Saudi Arabia’s surprise decision to grant women the right to drive in the conservative kingdom marks a significant expansion in women’s rights, but activists said Wednesday it is also only the first step in a long list of demands for equality.
Saudi Arabia was the only country in the world to ban women from driving, and nearly three decades ago women first began agitating for the right to drive, at times facing arrest for their protests and for getting behind the wheel.
The lifting of the ban, which comes into effect next summer, is the most dramatic step yet in a campaign by the king’s son, 32-year-old Crown Prince Mohammed bin Salman, to modernize the kingdom. The young royal has been promoting change as needed to boost the country’s economy and ease international criticism, but he risks a backlash from powerful clerics from the ultraconservative Wahhabi interpretation of Islam.
As recently as 2013, dozens of women uploaded videos online of themselves behind the wheel of a car during a campaign launched by Saudi rights activists. Some videos showed families and male drivers giving women a “thumbs-ups,” suggesting many were ready for the change.
While women in other Muslim countries drove freely, the kingdom’s blanket ban attracted negative publicity. Neither Islamic law nor Saudi traffic law explicitly prohibited women from driving, but they were not issued licenses and were detained if they attempted to drive.
The decision late Tuesday to change course and grant women licenses was praised by the White House, which said President Donald Trump views the change as “a positive step toward promoting the rights and opportunities of women in Saudi Arabia.”
The secretary-general of the United Nations Antonio Guterres described it as “an important step in the right direction.” British Prime Minister Theresa May also hailed the decision, saying the empowerment of women around the world “is key to nations’ economic development.”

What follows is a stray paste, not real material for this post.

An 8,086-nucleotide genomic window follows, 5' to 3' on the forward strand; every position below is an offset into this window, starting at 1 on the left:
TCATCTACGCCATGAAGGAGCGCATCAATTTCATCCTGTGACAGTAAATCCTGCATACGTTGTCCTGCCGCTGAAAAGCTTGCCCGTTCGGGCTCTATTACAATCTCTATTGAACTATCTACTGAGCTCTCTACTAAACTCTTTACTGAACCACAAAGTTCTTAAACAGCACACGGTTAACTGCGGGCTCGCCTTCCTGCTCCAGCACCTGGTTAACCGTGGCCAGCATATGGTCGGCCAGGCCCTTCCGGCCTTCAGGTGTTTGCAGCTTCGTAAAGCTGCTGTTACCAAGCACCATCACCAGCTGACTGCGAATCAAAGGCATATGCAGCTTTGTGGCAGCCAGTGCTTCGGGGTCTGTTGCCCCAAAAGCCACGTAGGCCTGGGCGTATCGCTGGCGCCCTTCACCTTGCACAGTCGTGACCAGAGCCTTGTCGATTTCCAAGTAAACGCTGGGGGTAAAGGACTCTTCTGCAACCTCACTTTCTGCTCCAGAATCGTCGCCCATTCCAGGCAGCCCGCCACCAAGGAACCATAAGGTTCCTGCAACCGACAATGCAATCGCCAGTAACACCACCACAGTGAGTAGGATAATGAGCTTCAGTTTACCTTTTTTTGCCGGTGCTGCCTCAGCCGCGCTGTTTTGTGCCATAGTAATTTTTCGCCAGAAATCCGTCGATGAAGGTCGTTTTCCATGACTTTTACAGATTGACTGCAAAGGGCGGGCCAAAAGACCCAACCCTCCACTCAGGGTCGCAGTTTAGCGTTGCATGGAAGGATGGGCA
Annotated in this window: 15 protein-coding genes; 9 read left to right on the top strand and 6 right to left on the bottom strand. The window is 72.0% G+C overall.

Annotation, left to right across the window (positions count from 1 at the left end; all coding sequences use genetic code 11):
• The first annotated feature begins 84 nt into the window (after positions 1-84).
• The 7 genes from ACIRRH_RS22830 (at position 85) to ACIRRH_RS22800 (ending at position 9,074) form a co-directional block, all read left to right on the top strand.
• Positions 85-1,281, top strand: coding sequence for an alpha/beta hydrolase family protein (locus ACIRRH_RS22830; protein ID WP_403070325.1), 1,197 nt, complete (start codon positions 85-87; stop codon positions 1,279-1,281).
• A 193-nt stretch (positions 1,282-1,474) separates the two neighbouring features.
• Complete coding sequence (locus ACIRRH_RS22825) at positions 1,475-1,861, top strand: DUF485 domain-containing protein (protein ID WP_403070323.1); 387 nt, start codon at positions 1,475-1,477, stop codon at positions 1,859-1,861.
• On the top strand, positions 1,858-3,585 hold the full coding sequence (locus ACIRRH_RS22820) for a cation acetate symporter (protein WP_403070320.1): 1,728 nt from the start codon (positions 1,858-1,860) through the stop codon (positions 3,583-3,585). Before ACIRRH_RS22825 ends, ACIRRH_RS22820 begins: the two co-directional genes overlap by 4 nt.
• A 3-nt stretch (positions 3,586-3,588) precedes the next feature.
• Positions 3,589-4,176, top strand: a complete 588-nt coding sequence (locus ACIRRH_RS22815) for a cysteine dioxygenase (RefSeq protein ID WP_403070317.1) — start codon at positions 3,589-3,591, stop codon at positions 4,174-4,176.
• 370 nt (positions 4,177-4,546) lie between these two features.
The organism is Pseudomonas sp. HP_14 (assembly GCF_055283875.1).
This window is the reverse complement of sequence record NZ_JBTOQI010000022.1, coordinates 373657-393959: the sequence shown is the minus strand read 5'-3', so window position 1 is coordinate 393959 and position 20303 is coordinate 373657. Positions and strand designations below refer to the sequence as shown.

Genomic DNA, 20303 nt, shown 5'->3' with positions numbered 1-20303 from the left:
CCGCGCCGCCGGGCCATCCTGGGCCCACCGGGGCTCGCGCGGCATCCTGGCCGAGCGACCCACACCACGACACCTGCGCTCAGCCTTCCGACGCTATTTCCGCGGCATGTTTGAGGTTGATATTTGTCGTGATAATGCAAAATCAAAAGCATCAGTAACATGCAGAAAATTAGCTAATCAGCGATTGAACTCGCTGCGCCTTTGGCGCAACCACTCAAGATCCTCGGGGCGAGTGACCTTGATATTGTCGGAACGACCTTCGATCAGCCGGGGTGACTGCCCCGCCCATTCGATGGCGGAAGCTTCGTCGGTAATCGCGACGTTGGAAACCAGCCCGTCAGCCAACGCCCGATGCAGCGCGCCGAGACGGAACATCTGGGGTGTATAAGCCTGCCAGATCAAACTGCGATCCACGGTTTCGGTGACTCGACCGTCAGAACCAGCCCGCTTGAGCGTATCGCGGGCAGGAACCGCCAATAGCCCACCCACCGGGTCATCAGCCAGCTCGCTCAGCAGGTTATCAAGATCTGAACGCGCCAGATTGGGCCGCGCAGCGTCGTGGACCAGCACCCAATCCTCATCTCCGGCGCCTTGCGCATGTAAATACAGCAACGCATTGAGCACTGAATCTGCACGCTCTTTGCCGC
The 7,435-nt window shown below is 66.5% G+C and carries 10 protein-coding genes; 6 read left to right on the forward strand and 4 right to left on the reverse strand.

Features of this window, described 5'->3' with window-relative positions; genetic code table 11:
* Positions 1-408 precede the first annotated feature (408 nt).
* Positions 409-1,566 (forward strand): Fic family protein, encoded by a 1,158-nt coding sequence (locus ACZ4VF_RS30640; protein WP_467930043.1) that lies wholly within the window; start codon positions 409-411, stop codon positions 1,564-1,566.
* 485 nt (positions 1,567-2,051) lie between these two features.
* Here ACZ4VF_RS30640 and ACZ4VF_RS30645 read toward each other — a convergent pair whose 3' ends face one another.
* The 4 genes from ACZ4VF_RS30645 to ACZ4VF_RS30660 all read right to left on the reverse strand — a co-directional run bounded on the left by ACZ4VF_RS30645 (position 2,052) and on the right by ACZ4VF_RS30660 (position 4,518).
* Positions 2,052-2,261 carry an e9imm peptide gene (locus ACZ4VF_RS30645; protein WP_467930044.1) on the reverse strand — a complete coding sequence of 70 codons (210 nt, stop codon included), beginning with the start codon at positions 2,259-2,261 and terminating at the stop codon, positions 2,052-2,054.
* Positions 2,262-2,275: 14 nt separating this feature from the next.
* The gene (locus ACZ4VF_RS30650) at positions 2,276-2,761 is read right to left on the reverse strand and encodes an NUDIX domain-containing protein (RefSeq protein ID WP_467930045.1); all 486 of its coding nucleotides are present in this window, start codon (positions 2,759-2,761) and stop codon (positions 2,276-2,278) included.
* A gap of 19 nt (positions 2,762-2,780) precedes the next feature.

Prince Khaled bin Salman, Saudi Arabia’s ambassador to Washington and the king’s son, said that letting women drive is a “huge step forward” and that “society is ready.”
“This is the right time to do the right thing,” he told reporters in the U.S. Women will be allowed to obtain licenses without the permission of a male relative.
Aziza Youssef, a professor at King Saud University and one of Saudi Arabia’s most vocal women’s rights activists, said women were “happy” but also that the change was “the first step in a lot of rights we are waiting for.”
“I am really excited. This is a good step forward for women’s rights,” she said speaking to The Associated Press from Saudi Arabia.
Saudi history offers many examples of women being punished simply for operating a vehicle.
In 1990, 50 women were arrested for driving and lost their passports and their jobs. More than 20 years later, a woman was sentenced in 2011 to 10 lashes for driving, though the late King Abdullah overturned the sentence.
As recently as late 2014, two Saudi women were detained for more than two months for defying the ban on driving when one of them attempted to cross the Saudi border with a license from neighboring United Arab Emirates in an act of defiance.
The decree indicated that women will not be allowed to drive immediately. A committee will be formed to look into how to implement the new order, which is slated to take effect in June 2018.